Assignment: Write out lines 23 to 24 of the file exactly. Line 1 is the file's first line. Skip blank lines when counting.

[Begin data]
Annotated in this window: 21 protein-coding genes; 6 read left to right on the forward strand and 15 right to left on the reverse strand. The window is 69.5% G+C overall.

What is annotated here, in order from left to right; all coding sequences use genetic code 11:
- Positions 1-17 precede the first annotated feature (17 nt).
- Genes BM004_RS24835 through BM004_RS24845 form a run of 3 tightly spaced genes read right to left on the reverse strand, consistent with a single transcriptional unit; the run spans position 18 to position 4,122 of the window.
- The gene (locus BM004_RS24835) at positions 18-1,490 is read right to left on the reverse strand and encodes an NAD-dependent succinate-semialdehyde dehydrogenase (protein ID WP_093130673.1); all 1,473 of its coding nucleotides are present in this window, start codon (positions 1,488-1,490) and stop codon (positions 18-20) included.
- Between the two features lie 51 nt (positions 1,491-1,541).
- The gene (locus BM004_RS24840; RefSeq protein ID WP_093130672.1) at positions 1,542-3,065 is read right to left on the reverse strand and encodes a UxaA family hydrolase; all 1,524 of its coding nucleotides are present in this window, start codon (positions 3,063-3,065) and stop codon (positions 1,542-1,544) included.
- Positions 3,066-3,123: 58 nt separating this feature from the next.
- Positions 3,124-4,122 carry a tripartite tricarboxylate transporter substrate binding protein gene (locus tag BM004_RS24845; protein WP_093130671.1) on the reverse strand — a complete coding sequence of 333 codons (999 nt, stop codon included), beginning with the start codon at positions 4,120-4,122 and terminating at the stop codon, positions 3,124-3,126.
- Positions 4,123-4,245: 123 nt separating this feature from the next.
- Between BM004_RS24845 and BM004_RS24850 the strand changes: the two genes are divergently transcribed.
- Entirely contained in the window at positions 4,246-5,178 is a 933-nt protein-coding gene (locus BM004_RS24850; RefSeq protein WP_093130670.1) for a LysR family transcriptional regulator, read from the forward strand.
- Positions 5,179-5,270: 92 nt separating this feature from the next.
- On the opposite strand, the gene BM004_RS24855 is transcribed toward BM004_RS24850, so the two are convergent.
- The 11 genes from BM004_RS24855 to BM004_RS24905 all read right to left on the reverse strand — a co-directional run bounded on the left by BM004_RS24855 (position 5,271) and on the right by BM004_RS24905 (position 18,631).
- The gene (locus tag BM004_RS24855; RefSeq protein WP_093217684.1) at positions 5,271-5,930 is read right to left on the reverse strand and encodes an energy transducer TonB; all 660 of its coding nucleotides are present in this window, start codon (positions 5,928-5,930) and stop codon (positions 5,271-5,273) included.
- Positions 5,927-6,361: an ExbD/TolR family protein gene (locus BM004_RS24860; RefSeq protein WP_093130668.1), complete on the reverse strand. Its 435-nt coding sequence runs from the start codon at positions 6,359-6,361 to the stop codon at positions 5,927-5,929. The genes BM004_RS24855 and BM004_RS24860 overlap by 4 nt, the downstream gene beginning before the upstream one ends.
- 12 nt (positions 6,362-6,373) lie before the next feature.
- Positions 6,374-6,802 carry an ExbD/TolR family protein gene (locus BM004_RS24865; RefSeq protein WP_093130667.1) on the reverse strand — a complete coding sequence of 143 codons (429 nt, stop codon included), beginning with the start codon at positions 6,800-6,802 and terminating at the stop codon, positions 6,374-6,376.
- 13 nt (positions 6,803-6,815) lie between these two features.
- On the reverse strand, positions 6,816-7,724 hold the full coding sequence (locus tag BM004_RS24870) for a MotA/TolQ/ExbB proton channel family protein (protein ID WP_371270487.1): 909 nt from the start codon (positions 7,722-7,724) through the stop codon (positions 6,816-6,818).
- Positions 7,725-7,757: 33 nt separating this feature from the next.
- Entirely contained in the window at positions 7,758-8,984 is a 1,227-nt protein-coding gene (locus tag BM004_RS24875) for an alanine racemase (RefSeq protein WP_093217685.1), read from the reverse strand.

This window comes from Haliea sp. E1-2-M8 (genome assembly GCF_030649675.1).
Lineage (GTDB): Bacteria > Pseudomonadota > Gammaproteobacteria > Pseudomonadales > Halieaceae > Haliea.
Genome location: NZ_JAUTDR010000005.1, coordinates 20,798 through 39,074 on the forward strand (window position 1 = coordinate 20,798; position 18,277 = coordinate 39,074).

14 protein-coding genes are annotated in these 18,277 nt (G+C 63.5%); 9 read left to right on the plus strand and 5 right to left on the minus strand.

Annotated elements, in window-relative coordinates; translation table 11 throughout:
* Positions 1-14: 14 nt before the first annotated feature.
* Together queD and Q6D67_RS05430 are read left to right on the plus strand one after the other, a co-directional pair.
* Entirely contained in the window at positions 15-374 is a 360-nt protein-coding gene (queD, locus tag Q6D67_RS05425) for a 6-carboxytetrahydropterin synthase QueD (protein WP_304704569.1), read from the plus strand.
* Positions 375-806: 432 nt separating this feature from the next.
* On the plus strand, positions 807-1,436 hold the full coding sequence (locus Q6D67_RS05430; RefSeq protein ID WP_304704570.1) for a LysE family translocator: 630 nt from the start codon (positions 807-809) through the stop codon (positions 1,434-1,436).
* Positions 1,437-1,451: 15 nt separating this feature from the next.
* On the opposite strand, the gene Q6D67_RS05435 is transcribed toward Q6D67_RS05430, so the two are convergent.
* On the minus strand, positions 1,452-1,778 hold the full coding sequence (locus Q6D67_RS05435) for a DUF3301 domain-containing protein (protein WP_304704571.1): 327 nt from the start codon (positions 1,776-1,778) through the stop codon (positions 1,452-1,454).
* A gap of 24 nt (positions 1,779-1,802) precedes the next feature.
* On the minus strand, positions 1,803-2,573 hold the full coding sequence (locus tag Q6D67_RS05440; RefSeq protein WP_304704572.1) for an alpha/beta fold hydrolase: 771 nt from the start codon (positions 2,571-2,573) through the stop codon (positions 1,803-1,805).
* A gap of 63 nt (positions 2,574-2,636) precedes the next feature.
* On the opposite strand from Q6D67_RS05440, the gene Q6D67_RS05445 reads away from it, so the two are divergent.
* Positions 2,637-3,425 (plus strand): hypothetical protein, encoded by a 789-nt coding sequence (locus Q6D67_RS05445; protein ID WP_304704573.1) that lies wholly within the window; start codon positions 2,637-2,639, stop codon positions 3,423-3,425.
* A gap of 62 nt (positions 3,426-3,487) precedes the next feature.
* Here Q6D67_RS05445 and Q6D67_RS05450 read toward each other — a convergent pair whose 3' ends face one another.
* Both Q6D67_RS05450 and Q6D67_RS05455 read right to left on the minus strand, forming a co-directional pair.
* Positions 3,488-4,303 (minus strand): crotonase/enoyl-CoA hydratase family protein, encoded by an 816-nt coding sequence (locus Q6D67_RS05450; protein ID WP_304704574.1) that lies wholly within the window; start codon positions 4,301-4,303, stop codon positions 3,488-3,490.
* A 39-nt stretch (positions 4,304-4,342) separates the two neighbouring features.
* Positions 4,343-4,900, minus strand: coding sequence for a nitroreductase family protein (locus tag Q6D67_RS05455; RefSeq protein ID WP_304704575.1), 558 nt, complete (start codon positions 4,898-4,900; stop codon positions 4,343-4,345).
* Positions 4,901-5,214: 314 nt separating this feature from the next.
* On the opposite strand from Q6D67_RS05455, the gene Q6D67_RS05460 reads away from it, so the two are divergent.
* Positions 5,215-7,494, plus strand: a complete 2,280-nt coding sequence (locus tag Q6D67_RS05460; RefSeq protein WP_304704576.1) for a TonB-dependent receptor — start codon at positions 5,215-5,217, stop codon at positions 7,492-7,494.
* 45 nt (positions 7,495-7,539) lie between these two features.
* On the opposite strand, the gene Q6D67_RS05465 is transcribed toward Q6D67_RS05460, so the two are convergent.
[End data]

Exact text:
- Entirely contained in the window at positions 7,758-8,984 is a 1,227-nt protein-coding gene (locus tag BM004_RS24875) for an alanine racemase (RefSeq protein WP_093217685.1), read from the reverse strand.

This window comes from Haliea sp. E1-2-M8 (genome assembly GCF_030649675.1).